In addition, I have my old faithful, the linen suit. Like no other cloth, linen will almost certainly polarise opinion; you either love the fact that it crumples, or you do not. Surely this is what one must not only appreciate, but adore about this fabulous cloth. Clearly not intended to be worn in a formal setting, it’s palette of pastel shades, creams and electric blues to bottle greens, afford us an opportunity to wear colours which can be incredibly flattering and seldom available in worsted wool suitings and jacketings. There is something about wearing a suit which is supposed to look dishevelled!

For, rather unfairly, the suit has been tarnished with a reputation of being too fussy; on the one hand – think of the suits which were worn during era of Beau Brummel, replete with frilly shirts, knee high boots and melton coats with 100’s of buttons, which even sounds uncomfortable – to ill-fitting off-the-peg suits made of polyester and, ergo, equally uncomfortable on the other. But, as anyone that has had a suit made for them will attest, they are a far cry from the suits which we can buy off-the-peg.

And while I may not dress in suits everyday, I believe it is no less important to take pride in one’s appearance, without sacrificing comfort or one’s personal taste. It has always been necessary for me to feel as comfortable in any suit, whether linen, cotton, cashmere, wool or mohair, the quality of one’s clothes and the cut of one’s jib, should be all that is required to take us from A-Z, in style.

The aforementioned quote from Hardy Amies A-Z of Men’s Fashion, suggests that the clothes which we wear should provide us with enough comfort, style and, ergo, self confidence, that we need not check their appearance in the mirror every five minutes – except, perhaps, to admire one’s new found sartorial freedom..

The Bristol Vintage Wedding Fair – Sunday 13th March

The Bristol Vintage Wedding Fair has become one of the highlights of our calendar year and it is with great pleasure that we will be returning to exhibit this coming weekend.

The venue, the Clifton Pavilion, is a perfect setting. With it’s art deco architecture and view out over Bristol Zoo Gardens, it is a wonderful place to spend a morning or afternoon perusing the original and unique wares of the stallholders and perhaps, afterwards, to take a stroll around the historical zoo, you might even get a glimpse of the new baby gorilla!

But it is, for the most part, your love and appreciation of all things vintage which makes it such a joy for us exhibitors. We work ourselves into a frenzy preparing and fine tuning our displays for your delectation, because, unlike so many other wedding fair’s, the participants at the Bristol Vintage Wedding Fair enjoy exhibiting as much as you like attending.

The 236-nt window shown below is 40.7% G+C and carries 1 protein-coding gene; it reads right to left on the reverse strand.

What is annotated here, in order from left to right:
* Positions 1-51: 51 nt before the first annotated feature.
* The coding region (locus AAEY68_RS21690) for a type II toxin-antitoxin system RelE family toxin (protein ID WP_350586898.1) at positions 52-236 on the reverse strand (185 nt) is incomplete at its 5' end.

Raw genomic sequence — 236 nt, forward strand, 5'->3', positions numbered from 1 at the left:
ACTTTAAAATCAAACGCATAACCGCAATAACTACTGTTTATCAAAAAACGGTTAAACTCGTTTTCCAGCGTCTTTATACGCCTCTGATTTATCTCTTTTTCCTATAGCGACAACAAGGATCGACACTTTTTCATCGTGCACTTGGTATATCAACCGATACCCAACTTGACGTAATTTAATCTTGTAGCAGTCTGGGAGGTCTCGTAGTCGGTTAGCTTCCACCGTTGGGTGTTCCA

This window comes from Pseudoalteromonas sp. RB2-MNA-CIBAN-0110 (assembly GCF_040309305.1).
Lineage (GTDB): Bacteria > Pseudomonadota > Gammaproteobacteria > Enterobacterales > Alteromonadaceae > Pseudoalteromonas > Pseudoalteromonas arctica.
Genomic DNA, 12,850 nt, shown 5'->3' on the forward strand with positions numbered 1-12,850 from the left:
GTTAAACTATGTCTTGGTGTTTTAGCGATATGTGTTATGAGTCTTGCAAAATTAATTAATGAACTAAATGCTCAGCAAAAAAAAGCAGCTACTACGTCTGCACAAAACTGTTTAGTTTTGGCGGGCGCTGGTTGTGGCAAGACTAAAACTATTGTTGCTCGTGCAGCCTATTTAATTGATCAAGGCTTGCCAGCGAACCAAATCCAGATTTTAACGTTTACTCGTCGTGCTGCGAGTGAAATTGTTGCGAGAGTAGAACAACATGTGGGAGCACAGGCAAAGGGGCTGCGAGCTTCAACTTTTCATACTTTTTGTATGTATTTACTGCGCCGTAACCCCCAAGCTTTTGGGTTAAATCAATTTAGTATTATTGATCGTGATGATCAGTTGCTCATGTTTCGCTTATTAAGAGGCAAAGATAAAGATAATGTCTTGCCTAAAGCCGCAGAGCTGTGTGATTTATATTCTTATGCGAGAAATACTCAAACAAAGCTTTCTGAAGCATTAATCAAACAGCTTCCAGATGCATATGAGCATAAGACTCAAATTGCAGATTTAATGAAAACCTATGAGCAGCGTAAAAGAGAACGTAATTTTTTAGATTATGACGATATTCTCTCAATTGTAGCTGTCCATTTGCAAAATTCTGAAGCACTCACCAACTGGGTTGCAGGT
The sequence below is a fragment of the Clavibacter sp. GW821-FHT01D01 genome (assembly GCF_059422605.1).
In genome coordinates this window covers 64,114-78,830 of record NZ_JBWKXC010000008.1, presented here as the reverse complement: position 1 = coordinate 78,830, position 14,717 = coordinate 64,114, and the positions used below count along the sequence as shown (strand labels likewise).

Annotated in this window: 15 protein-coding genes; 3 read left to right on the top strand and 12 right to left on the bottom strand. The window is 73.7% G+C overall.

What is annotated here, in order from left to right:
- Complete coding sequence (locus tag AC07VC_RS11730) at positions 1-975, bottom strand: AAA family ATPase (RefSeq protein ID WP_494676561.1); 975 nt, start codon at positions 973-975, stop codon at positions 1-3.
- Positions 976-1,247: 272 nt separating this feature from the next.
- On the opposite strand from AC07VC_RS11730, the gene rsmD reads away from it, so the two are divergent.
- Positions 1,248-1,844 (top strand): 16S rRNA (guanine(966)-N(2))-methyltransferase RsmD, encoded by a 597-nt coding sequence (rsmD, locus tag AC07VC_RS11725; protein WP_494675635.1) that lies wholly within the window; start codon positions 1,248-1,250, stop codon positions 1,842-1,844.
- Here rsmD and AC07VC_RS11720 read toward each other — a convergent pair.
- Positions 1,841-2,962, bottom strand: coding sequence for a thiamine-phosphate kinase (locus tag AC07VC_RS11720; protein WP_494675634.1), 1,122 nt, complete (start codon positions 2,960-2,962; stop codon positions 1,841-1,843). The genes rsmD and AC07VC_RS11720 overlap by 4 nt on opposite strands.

So why do you ask, is Brown in Town exhibiting at a vintage wedding fair? Is it because our grooms seem to favour a vintage look for their wedding suits: Is it because they have always hankered after a suit that reminds them of the suits which their grandfather’s wore, most commonly a three piece suit of grey flannel, and in some instances, tweed? Or is it because they want to do something a little bit different? At Brown and Town,  you can bring all your vintage sartorial needs and have them translated for the modern gentleman.

Initially, there will be the question of ensemble: three piece suits have become increasingly popular and are often considered to have vintage appeal, as, historically, not wearing a waistcoat was to be considered “undressed” (King Charles II introduced the waistcoat as a part of correct dress in 1666) – waistcoats are also a great way for the groom to stand apart from his ushers and to accessorize – maybe to wear a family heirloom fob watch – but two piece double breasted suits were almost equally as popular, and are now enjoying something of a renaissance of their own.

Once it has been decided if the groom will be wearing a two piece suit, or three piece suit, the next question is invariably one of cloth and colour. There are myriad cloths and  cloth colours, but those which strike a resounding chord with vintage lovers are tweeds for their autumnal shades.  Brown in Town offer an extensive range of some of the world’s finest cloths and materials from heritage brands such as Harrisons of Edinburgh, Fox Flannels, Porter & Harding and Harris Tweed, to name a few.

Which colour is correct? It is a cloth colour that flatters the betrothed – one that compliments either the wearer’s skin tone, hair colour, eye colour, or more commonly, one’s beard colour!  Assuming the suit colour has not been chosen based on wedding party dress colour or scheme, the reason that it is of the utmost importance that a groom look good in his wedding suit, is that those wedding photos will last for years to come, and wearing a suit colour which compliments the wearer, not just the event, is tantamount.

This will be Brown in Town’s third year exhibiting and we are honoured to be a part of the Bristol Vintage Wedding Fair. Moreover, we’re looking forward to the opportunity to discuss all sartorial needs with the discerning groom and offer advice, not only regarding suits but also shirts, ties, pocket squares, handkerchiefs and even umbrellas to complement your wedding attire!

And with only a few days to go, both myself and Brown in Town mannequin, Douglas (who usually resides in the window of Zip Pin Alterations in Clifton Arcade) are busy preparing our suits for this years event, wanting to be sure that we wear an outfit befitting such a prestigious fair.

We look forward to seeing you there..